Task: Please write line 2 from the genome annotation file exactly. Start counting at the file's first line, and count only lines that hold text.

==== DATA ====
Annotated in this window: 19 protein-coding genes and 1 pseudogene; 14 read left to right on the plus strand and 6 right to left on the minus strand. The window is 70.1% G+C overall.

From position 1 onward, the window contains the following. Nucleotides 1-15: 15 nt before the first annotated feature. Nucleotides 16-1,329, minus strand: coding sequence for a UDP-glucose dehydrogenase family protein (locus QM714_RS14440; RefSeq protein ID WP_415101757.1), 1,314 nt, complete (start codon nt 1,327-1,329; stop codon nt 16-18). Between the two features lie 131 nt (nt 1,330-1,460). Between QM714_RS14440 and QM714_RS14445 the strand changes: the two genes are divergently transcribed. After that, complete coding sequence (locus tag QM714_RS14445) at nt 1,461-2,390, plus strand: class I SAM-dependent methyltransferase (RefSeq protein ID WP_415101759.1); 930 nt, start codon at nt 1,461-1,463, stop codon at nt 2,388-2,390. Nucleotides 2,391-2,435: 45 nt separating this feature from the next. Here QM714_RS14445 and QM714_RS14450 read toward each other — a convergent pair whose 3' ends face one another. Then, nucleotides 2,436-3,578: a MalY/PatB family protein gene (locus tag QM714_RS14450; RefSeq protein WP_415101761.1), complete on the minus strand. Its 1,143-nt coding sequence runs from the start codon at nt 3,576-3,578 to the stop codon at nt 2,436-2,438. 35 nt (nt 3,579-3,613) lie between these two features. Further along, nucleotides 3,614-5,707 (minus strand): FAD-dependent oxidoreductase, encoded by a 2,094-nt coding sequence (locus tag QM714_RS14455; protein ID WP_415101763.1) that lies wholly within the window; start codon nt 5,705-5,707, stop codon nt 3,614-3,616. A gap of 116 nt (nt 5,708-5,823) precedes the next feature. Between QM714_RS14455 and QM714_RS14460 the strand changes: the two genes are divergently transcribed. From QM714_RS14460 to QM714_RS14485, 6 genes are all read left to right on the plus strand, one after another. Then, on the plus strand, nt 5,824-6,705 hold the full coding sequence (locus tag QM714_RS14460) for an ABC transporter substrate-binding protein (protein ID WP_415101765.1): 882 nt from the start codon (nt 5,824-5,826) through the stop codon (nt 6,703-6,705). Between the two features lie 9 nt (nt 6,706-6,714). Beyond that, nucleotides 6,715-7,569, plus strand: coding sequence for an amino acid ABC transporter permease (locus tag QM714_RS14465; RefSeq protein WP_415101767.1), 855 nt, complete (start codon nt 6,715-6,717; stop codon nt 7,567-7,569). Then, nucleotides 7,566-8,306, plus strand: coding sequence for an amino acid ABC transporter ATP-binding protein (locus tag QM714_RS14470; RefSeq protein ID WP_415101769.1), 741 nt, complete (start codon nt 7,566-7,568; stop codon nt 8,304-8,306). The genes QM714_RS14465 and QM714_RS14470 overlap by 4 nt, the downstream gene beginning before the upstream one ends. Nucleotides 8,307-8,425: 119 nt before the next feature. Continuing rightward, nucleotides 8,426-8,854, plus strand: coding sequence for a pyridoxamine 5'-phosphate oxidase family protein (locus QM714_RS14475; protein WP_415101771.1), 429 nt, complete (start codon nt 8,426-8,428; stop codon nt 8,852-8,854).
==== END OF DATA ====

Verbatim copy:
From position 1 onward, the window contains the following. Nucleotides 1-15: 15 nt before the first annotated feature. Nucleotides 16-1,329, minus strand: coding sequence for a UDP-glucose dehydrogenase family protein (locus QM714_RS14440; RefSeq protein ID WP_415101757.1), 1,314 nt, complete (start codon nt 1,327-1,329; stop codon nt 16-18). Between the two features lie 131 nt (nt 1,330-1,460). Between QM714_RS14440 and QM714_RS14445 the strand changes: the two genes are divergently transcribed. After that, complete coding sequence (locus tag QM714_RS14445) at nt 1,461-2,390, plus strand: class I SAM-dependent methyltransferase (RefSeq protein ID WP_415101759.1); 930 nt, start codon at nt 1,461-1,463, stop codon at nt 2,388-2,390. Nucleotides 2,391-2,435: 45 nt separating this feature from the next. Here QM714_RS14445 and QM714_RS14450 read toward each other — a convergent pair whose 3' ends face one another. Then, nucleotides 2,436-3,578: a MalY/PatB family protein gene (locus tag QM714_RS14450; RefSeq protein WP_415101761.1), complete on the minus strand. Its 1,143-nt coding sequence runs from the start codon at nt 3,576-3,578 to the stop codon at nt 2,436-2,438. 35 nt (nt 3,579-3,613) lie between these two features. Further along, nucleotides 3,614-5,707 (minus strand): FAD-dependent oxidoreductase, encoded by a 2,094-nt coding sequence (locus tag QM714_RS14455; protein ID WP_415101763.1) that lies wholly within the window; start codon nt 5,705-5,707, stop codon nt 3,614-3,616. A gap of 116 nt (nt 5,708-5,823) precedes the next feature. Between QM714_RS14455 and QM714_RS14460 the strand changes: the two genes are divergently transcribed. From QM714_RS14460 to QM714_RS14485, 6 genes are all read left to right on the plus strand, one after another. Then, on the plus strand, nt 5,824-6,705 hold the full coding sequence (locus tag QM714_RS14460) for an ABC transporter substrate-binding protein (protein ID WP_415101765.1): 882 nt from the start codon (nt 5,824-5,826) through the stop codon (nt 6,703-6,705). Between the two features lie 9 nt (nt 6,706-6,714). Beyond that, nucleotides 6,715-7,569, plus strand: coding sequence for an amino acid ABC transporter permease (locus tag QM714_RS14465; RefSeq protein WP_415101767.1), 855 nt, complete (start codon nt 6,715-6,717; stop codon nt 7,567-7,569). Then, nucleotides 7,566-8,306, plus strand: coding sequence for an amino acid ABC transporter ATP-binding protein (locus tag QM714_RS14470; RefSeq protein ID WP_415101769.1), 741 nt, complete (start codon nt 7,566-7,568; stop codon nt 8,304-8,306). The genes QM714_RS14465 and QM714_RS14470 overlap by 4 nt, the downstream gene beginning before the upstream one ends. Nucleotides 8,307-8,425: 119 nt before the next feature. Continuing rightward, nucleotides 8,426-8,854, plus strand: coding sequence for a pyridoxamine 5'-phosphate oxidase family protein (locus QM714_RS14475; protein WP_415101771.1), 429 nt, complete (start codon nt 8,426-8,428; stop codon nt 8,852-8,854).